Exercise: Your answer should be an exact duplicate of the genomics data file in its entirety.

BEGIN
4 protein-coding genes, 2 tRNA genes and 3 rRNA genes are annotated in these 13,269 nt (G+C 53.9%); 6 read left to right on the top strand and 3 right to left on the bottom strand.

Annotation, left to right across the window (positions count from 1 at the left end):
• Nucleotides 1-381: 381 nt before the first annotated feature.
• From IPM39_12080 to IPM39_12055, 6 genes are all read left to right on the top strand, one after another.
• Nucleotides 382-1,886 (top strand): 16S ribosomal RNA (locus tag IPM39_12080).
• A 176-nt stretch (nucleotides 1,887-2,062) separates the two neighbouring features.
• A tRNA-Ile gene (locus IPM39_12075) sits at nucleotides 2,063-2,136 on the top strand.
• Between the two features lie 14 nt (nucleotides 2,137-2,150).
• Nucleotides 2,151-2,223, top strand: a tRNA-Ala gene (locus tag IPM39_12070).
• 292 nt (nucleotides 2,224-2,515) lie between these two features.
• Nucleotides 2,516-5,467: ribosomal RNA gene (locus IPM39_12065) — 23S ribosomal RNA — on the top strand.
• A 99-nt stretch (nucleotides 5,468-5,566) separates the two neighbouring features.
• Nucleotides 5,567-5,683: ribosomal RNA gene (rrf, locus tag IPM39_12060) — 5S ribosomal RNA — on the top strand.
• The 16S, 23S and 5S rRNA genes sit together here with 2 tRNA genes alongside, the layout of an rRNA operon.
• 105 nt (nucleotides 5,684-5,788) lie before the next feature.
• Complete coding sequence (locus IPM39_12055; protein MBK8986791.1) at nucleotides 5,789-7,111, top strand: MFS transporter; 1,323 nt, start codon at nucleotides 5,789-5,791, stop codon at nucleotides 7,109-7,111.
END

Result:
4 protein-coding genes, 2 tRNA genes and 3 rRNA genes are annotated in these 13,269 nt (G+C 53.9%); 6 read left to right on the top strand and 3 right to left on the bottom strand.

Annotation, left to right across the window (positions count from 1 at the left end):
• Nucleotides 1-381: 381 nt before the first annotated feature.
• From IPM39_12080 to IPM39_12055, 6 genes are all read left to right on the top strand, one after another.
• Nucleotides 382-1,886 (top strand): 16S ribosomal RNA (locus tag IPM39_12080).
• A 176-nt stretch (nucleotides 1,887-2,062) separates the two neighbouring features.
• A tRNA-Ile gene (locus IPM39_12075) sits at nucleotides 2,063-2,136 on the top strand.
• Between the two features lie 14 nt (nucleotides 2,137-2,150).
• Nucleotides 2,151-2,223, top strand: a tRNA-Ala gene (locus tag IPM39_12070).
• 292 nt (nucleotides 2,224-2,515) lie between these two features.
• Nucleotides 2,516-5,467: ribosomal RNA gene (locus IPM39_12065) — 23S ribosomal RNA — on the top strand.
• A 99-nt stretch (nucleotides 5,468-5,566) separates the two neighbouring features.
• Nucleotides 5,567-5,683: ribosomal RNA gene (rrf, locus tag IPM39_12060) — 5S ribosomal RNA — on the top strand.
• The 16S, 23S and 5S rRNA genes sit together here with 2 tRNA genes alongside, the layout of an rRNA operon.
• 105 nt (nucleotides 5,684-5,788) lie before the next feature.
• Complete coding sequence (locus IPM39_12055; protein MBK8986791.1) at nucleotides 5,789-7,111, top strand: MFS transporter; 1,323 nt, start codon at nucleotides 5,789-5,791, stop codon at nucleotides 7,109-7,111.